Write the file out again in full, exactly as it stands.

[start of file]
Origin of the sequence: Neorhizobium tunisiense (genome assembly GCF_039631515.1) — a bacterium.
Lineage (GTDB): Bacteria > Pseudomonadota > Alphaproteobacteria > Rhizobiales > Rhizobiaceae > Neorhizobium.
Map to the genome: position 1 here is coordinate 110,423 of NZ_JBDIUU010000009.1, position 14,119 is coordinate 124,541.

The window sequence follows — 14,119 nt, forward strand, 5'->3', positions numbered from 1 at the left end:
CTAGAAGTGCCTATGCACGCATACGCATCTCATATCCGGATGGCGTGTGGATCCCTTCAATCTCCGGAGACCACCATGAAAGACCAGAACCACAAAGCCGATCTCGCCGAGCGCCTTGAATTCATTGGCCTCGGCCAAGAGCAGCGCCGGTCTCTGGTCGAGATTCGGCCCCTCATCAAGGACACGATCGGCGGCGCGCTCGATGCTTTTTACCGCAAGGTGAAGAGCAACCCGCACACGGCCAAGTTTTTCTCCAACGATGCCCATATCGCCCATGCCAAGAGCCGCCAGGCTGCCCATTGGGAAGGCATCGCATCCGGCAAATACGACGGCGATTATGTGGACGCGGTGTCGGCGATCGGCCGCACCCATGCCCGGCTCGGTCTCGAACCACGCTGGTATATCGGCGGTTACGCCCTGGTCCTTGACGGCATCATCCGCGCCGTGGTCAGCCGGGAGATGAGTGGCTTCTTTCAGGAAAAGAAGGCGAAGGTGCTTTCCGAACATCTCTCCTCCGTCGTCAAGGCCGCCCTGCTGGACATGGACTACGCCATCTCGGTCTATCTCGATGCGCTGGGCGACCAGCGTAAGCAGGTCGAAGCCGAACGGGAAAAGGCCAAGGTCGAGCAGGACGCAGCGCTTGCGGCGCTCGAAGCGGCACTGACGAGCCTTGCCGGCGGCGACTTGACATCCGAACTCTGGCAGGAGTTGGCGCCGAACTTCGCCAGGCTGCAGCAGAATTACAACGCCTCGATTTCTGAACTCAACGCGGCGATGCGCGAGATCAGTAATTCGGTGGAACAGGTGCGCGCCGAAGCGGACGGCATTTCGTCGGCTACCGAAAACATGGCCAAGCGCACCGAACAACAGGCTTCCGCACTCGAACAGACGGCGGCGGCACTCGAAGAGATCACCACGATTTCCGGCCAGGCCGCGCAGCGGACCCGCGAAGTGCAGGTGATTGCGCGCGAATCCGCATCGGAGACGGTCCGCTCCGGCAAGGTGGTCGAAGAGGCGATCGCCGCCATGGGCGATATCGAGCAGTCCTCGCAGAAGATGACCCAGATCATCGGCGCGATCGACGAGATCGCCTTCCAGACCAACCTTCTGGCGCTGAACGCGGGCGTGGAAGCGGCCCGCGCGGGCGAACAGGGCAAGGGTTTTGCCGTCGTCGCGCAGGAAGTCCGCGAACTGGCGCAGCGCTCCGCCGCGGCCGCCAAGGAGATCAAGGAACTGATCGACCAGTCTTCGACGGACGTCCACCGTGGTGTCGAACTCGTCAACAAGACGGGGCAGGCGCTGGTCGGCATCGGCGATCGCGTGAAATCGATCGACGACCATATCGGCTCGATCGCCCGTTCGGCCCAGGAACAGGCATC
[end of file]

Origin of the sequence: Neorhizobium tunisiense (genome assembly GCF_039631515.1) — a bacterium.
Lineage (GTDB): Bacteria > Pseudomonadota > Alphaproteobacteria > Rhizobiales > Rhizobiaceae > Neorhizobium.
Map to the genome: position 1 here is coordinate 110,423 of NZ_JBDIUU010000009.1, position 14,119 is coordinate 124,541.

The window sequence follows — 14,119 nt, forward strand, 5'->3', positions numbered from 1 at the left end:
CTAGAAGTGCCTATGCACGCATACGCATCTCATATCCGGATGGCGTGTGGATCCCTTCAATCTCCGGAGACCACCATGAAAGACCAGAACCACAAAGCCGATCTCGCCGAGCGCCTTGAATTCATTGGCCTCGGCCAAGAGCAGCGCCGGTCTCTGGTCGAGATTCGGCCCCTCATCAAGGACACGATCGGCGGCGCGCTCGATGCTTTTTACCGCAAGGTGAAGAGCAACCCGCACACGGCCAAGTTTTTCTCCAACGATGCCCATATCGCCCATGCCAAGAGCCGCCAGGCTGCCCATTGGGAAGGCATCGCATCCGGCAAATACGACGGCGATTATGTGGACGCGGTGTCGGCGATCGGCCGCACCCATGCCCGGCTCGGTCTCGAACCACGCTGGTATATCGGCGGTTACGCCCTGGTCCTTGACGGCATCATCCGCGCCGTGGTCAGCCGGGAGATGAGTGGCTTCTTTCAGGAAAAGAAGGCGAAGGTGCTTTCCGAACATCTCTCCTCCGTCGTCAAGGCCGCCCTGCTGGACATGGACTACGCCATCTCGGTCTATCTCGATGCGCTGGGCGACCAGCGTAAGCAGGTCGAAGCCGAACGGGAAAAGGCCAAGGTCGAGCAGGACGCAGCGCTTGCGGCGCTCGAAGCGGCACTGACGAGCCTTGCCGGCGGCGACTTGACATCCGAACTCTGGCAGGAGTTGGCGCCGAACTTCGCCAGGCTGCAGCAGAATTACAACGCCTCGATTTCTGAACTCAACGCGGCGATGCGCGAGATCAGTAATTCGGTGGAACAGGTGCGCGCCGAAGCGGACGGCATTTCGTCGGCTACCGAAAACATGGCCAAGCGCACCGAACAACAGGCTTCCGCACTCGAACAGACGGCGGCGGCACTCGAAGAGATCACCACGATTTCCGGCCAGGCCGCGCAGCGGACCCGCGAAGTGCAGGTGATTGCGCGCGAATCCGCATCGGAGACGGTCCGCTCCGGCAAGGTGGTCGAAGAGGCGATCGCCGCCATGGGCGATATCGAGCAGTCCTCGCAGAAGATGACCCAGATCATCGGCGCGATCGACGAGATCGCCTTCCAGACCAACCTTCTGGCGCTGAACGCGGGCGTGGAAGCGGCCCGCGCGGGCGAACAGGGCAAGGGTTTTGCCGTCGTCGCGCAGGAAGTCCGCGAACTGGCGCAGCGCTCCGCCGCGGCCGCCAAGGAGATCAAGGAACTGATCGACCAGTCTTCGACGGACGTCCACCGTGGTGTCGAACTCGTCAACAAGACGGGGCAGGCGCTGGTCGGCATCGGCGATCGCGTGAAATCGATCGACGACCATATCGGCTCGATCGCCCGTTCGGCCCAGGAACAGGCATC